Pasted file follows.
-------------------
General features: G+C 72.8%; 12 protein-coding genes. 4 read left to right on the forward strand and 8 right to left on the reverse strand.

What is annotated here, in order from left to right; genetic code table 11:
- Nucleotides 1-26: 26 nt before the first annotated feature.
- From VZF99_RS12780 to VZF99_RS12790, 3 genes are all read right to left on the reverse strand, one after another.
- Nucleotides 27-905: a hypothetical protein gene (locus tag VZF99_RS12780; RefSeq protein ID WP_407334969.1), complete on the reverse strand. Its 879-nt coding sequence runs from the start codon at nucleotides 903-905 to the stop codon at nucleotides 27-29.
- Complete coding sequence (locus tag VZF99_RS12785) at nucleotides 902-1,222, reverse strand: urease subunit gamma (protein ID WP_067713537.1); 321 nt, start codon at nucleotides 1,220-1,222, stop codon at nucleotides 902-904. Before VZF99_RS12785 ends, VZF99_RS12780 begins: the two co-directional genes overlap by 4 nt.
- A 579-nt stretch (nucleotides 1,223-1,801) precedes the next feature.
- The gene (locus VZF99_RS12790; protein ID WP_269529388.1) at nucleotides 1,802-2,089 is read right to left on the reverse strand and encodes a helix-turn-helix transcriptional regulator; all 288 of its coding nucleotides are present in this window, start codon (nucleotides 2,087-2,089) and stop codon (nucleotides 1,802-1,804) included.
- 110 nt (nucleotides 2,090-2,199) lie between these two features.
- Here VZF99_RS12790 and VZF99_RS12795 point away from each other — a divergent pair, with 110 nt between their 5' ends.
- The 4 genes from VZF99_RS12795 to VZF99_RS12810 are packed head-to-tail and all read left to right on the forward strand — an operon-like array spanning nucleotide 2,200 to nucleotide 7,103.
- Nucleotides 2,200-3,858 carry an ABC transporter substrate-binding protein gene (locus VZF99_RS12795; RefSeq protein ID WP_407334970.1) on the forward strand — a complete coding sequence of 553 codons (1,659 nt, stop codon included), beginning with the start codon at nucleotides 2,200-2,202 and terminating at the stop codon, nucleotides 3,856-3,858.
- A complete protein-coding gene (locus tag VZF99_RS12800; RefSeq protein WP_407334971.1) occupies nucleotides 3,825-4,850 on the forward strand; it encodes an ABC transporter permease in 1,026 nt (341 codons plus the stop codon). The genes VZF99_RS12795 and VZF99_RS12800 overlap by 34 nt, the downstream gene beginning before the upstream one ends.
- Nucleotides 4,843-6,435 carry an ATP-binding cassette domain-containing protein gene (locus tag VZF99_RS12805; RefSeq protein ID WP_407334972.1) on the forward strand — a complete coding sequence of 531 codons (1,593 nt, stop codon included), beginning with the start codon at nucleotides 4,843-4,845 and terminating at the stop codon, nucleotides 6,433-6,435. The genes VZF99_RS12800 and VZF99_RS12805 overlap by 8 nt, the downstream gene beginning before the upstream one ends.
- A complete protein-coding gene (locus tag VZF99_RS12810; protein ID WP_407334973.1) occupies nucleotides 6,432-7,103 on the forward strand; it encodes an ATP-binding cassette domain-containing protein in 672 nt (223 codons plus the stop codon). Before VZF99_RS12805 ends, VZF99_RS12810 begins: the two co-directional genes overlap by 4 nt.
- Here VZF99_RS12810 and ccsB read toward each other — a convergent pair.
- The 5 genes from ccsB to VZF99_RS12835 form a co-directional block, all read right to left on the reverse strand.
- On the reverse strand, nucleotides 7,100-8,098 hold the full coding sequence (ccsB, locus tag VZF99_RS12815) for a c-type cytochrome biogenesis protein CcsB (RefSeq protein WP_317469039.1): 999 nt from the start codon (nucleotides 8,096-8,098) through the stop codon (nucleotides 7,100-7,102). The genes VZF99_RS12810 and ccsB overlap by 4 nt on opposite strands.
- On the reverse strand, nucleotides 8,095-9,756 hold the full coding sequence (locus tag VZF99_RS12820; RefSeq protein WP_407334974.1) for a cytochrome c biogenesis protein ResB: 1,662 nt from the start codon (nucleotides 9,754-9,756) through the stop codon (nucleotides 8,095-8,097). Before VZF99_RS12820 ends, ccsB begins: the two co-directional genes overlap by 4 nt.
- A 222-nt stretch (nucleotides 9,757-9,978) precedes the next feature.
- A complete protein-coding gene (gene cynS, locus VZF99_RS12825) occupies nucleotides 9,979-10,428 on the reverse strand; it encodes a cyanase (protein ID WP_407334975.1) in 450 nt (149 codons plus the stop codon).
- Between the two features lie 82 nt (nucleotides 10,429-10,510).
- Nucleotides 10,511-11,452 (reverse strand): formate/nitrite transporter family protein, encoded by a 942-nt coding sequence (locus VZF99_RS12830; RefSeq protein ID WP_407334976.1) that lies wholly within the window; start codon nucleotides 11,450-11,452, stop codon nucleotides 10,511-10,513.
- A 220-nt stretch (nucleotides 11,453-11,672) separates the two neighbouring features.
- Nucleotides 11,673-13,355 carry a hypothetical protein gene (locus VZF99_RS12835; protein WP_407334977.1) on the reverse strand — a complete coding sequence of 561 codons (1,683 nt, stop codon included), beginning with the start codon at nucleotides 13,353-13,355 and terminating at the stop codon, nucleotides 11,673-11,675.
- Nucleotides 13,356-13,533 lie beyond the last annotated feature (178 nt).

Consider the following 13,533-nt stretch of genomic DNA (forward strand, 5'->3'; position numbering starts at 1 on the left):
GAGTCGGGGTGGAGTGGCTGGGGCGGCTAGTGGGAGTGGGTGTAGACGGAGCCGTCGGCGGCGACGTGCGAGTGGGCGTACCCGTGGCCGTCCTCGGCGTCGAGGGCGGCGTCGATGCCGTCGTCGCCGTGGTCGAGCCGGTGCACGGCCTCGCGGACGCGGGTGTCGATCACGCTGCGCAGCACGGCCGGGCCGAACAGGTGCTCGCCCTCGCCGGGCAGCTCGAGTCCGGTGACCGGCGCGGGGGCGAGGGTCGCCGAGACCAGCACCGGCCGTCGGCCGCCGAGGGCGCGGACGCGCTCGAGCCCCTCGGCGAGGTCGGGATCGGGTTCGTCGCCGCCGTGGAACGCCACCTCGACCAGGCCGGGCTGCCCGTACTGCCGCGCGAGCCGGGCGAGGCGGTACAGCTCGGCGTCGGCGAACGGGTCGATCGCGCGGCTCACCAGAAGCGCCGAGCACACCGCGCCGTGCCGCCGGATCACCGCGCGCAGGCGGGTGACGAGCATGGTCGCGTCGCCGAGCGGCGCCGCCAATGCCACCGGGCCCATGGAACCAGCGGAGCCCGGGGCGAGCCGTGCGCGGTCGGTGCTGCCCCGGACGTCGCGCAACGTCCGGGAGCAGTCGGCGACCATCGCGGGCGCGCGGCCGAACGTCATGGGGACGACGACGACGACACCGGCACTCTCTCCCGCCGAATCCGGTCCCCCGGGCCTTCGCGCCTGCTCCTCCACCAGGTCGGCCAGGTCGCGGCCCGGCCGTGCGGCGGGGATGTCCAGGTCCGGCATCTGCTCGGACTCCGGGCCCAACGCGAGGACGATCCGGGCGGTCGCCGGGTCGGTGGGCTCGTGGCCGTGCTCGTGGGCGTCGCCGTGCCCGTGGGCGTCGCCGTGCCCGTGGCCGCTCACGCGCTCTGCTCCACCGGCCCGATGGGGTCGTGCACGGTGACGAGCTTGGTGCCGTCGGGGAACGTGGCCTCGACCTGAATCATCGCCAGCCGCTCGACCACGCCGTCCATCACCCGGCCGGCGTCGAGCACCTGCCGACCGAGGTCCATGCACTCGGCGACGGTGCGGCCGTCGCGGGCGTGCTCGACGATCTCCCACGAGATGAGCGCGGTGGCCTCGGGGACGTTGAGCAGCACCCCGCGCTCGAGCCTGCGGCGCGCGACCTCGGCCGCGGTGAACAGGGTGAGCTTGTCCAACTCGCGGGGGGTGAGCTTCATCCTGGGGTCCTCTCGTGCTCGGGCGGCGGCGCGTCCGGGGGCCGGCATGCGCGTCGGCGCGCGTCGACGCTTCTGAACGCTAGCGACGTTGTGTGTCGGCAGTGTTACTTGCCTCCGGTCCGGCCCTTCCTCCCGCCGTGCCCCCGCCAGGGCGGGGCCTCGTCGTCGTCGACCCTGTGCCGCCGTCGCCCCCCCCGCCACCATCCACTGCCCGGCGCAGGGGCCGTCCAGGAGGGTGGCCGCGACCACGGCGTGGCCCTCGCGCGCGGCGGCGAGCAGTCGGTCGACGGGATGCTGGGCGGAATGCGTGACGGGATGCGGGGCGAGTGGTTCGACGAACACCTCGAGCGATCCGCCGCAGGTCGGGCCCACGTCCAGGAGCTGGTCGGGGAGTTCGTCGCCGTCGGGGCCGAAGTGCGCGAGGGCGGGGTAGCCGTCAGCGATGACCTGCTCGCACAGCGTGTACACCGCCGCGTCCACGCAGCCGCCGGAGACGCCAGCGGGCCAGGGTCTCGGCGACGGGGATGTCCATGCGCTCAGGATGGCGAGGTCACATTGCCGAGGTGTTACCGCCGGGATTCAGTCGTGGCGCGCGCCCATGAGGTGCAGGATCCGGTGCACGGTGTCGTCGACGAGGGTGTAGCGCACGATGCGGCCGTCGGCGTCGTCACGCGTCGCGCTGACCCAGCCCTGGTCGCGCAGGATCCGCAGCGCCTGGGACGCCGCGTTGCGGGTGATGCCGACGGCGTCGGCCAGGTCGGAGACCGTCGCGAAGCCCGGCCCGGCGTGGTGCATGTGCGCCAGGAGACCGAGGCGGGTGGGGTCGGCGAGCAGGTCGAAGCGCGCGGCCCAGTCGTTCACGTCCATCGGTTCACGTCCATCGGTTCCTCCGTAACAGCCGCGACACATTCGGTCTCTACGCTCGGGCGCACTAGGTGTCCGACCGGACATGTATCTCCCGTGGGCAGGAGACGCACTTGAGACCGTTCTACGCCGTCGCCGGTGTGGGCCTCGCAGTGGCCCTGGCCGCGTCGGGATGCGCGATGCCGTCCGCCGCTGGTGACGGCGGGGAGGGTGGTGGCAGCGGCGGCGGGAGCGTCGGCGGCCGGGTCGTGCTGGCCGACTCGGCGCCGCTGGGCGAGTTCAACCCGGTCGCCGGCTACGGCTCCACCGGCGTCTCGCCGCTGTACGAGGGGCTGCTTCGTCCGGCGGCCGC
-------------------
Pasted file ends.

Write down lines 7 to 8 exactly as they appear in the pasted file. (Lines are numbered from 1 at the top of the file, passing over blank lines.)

- A 579-nt stretch (nucleotides 1,223-1,801) precedes the next feature.
- The gene (locus VZF99_RS12790; protein ID WP_269529388.1) at nucleotides 1,802-2,089 is read right to left on the reverse strand and encodes a helix-turn-helix transcriptional regulator; all 288 of its coding nucleotides are present in this window, start codon (nucleotides 2,087-2,089) and stop codon (nucleotides 1,802-1,804) included.